It was the game that merged virtuality and reality and had scores of people out and about keen to catch them all.
But Pokemon hunting led to a series of real-life injuries; including contusions, wounds and sprains.
The Accident Compensation Corporation last year paid out $2677 to people who injured themselves while playing Pokemon Go.
The game was launched in New Zealand on July 6.
Between then and December 3 last year, 14 claims were accepted, half of them from Auckland.
The claims were recorded as having "Pokemon" as part of the accident description.
The majority of claims, 11, were for injuries that fell into the soft tissue injury category, such as bruises and strains. The single largest claim paid out by ACC last year was $779.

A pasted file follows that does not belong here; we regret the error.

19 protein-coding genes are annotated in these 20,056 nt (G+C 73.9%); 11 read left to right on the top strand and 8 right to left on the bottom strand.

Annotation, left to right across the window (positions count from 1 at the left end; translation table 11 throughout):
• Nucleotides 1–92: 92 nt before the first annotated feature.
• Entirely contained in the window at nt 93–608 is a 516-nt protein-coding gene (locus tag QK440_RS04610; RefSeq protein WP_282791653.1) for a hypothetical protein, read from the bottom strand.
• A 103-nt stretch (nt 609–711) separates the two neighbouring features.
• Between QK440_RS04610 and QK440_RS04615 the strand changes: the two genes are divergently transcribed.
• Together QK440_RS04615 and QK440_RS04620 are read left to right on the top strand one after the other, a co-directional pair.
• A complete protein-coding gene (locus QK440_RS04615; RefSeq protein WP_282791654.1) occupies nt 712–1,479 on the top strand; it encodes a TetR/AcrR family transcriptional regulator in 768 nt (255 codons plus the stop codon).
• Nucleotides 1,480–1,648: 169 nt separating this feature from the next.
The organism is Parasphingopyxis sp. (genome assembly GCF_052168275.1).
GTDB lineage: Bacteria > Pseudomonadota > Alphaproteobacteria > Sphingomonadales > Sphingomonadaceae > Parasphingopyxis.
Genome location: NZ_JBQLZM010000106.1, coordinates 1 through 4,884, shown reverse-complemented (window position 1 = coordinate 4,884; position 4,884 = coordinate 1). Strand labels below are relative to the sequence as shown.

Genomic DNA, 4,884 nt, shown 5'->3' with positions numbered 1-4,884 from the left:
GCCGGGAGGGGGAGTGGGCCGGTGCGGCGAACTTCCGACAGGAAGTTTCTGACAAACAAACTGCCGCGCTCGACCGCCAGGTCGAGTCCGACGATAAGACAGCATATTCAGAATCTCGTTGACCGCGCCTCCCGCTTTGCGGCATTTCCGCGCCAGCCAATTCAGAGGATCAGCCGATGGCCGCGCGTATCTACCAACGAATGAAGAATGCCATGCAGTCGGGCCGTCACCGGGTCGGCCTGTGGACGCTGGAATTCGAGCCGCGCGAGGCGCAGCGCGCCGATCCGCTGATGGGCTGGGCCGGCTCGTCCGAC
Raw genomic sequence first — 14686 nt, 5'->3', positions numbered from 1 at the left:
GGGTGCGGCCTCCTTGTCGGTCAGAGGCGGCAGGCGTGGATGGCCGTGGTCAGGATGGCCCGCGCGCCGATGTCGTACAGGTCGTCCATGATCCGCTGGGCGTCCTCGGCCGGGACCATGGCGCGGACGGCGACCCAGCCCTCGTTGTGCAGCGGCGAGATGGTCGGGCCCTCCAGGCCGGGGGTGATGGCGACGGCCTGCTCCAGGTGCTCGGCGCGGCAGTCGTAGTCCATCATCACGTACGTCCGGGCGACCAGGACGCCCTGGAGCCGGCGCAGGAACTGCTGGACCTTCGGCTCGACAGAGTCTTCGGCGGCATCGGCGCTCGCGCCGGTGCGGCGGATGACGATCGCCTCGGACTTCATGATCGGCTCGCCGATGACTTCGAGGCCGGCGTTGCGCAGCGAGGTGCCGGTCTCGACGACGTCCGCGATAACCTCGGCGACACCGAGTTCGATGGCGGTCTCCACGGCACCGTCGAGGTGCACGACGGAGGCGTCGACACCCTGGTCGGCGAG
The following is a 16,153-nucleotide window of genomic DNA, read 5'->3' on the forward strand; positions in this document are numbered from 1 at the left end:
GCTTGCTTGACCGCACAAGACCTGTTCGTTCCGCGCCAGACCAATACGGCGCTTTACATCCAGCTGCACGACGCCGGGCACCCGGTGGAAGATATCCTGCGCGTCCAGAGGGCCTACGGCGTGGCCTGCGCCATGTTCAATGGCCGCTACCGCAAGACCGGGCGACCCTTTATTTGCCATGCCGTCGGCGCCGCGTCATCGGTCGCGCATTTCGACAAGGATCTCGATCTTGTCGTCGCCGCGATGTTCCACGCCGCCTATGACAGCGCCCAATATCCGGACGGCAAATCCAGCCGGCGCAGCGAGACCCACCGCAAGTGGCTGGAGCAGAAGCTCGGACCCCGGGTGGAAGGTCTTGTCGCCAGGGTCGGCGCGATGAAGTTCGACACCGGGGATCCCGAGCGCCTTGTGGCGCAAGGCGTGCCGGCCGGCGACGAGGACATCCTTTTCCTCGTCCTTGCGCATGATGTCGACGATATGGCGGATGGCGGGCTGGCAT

The injury claims follow overseas reports of people hurting themselves while playing the game.
From fractured bones, bruises, blisters and sunburn, there were also reports of serious slips and near-accidents on roads.
In the UK last month, a 24-year-old was seriously injured when she slipped and fell in woods near Chesterfield, South York, while playing the app.
She suffered injuries to her back and neck and had mild hypothermia when paramedics got to her.
A 14-year-old boy was also seriously hurt when he was hit by a car near Spalding, Lincolnshire.
There were also reports of thieves using the app to their advantage - by using a feature of the game called a lure, which attracts Pokemon characters to a particular area for a set amount of time.
Thieves targeted players by luring them to a spot before attacking them stealing their possessions.